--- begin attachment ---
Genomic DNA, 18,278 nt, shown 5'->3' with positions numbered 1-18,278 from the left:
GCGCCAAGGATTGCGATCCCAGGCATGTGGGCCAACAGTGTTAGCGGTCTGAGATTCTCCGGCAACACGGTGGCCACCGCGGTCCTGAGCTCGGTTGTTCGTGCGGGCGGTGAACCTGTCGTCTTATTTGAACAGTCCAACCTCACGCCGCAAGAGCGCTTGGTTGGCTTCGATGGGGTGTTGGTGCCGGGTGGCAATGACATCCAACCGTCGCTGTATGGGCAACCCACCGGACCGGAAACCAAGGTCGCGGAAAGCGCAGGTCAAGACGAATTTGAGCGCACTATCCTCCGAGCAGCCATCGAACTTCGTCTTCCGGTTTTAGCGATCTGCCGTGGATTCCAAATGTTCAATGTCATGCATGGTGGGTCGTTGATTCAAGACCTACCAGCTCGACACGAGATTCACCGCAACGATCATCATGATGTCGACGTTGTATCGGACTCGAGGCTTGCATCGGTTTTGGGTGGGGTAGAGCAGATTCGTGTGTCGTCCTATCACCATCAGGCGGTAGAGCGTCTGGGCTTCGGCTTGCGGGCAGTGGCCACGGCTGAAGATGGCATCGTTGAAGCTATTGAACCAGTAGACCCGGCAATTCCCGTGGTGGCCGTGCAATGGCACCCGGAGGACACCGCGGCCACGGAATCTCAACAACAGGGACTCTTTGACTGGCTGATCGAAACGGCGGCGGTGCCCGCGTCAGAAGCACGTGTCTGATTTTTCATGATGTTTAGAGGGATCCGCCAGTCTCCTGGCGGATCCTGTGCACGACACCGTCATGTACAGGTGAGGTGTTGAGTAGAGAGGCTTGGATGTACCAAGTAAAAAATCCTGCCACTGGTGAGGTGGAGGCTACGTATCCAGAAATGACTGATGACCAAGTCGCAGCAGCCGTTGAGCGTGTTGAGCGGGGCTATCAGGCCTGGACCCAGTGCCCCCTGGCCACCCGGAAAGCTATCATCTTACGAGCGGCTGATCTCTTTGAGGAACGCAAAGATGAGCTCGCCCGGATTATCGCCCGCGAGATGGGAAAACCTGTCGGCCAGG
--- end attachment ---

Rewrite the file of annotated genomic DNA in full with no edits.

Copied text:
Genomic DNA, 18,278 nt, shown 5'->3' with positions numbered 1-18,278 from the left:
GCGCCAAGGATTGCGATCCCAGGCATGTGGGCCAACAGTGTTAGCGGTCTGAGATTCTCCGGCAACACGGTGGCCACCGCGGTCCTGAGCTCGGTTGTTCGTGCGGGCGGTGAACCTGTCGTCTTATTTGAACAGTCCAACCTCACGCCGCAAGAGCGCTTGGTTGGCTTCGATGGGGTGTTGGTGCCGGGTGGCAATGACATCCAACCGTCGCTGTATGGGCAACCCACCGGACCGGAAACCAAGGTCGCGGAAAGCGCAGGTCAAGACGAATTTGAGCGCACTATCCTCCGAGCAGCCATCGAACTTCGTCTTCCGGTTTTAGCGATCTGCCGTGGATTCCAAATGTTCAATGTCATGCATGGTGGGTCGTTGATTCAAGACCTACCAGCTCGACACGAGATTCACCGCAACGATCATCATGATGTCGACGTTGTATCGGACTCGAGGCTTGCATCGGTTTTGGGTGGGGTAGAGCAGATTCGTGTGTCGTCCTATCACCATCAGGCGGTAGAGCGTCTGGGCTTCGGCTTGCGGGCAGTGGCCACGGCTGAAGATGGCATCGTTGAAGCTATTGAACCAGTAGACCCGGCAATTCCCGTGGTGGCCGTGCAATGGCACCCGGAGGACACCGCGGCCACGGAATCTCAACAACAGGGACTCTTTGACTGGCTGATCGAAACGGCGGCGGTGCCCGCGTCAGAAGCACGTGTCTGATTTTTCATGATGTTTAGAGGGATCCGCCAGTCTCCTGGCGGATCCTGTGCACGACACCGTCATGTACAGGTGAGGTGTTGAGTAGAGAGGCTTGGATGTACCAAGTAAAAAATCCTGCCACTGGTGAGGTGGAGGCTACGTATCCAGAAATGACTGATGACCAAGTCGCAGCAGCCGTTGAGCGTGTTGAGCGGGGCTATCAGGCCTGGACCCAGTGCCCCCTGGCCACCCGGAAAGCTATCATCTTACGAGCGGCTGATCTCTTTGAGGAACGCAAAGATGAGCTCGCCCGGATTATCGCCCGCGAGATGGGAAAACCTGTCGGCCAGG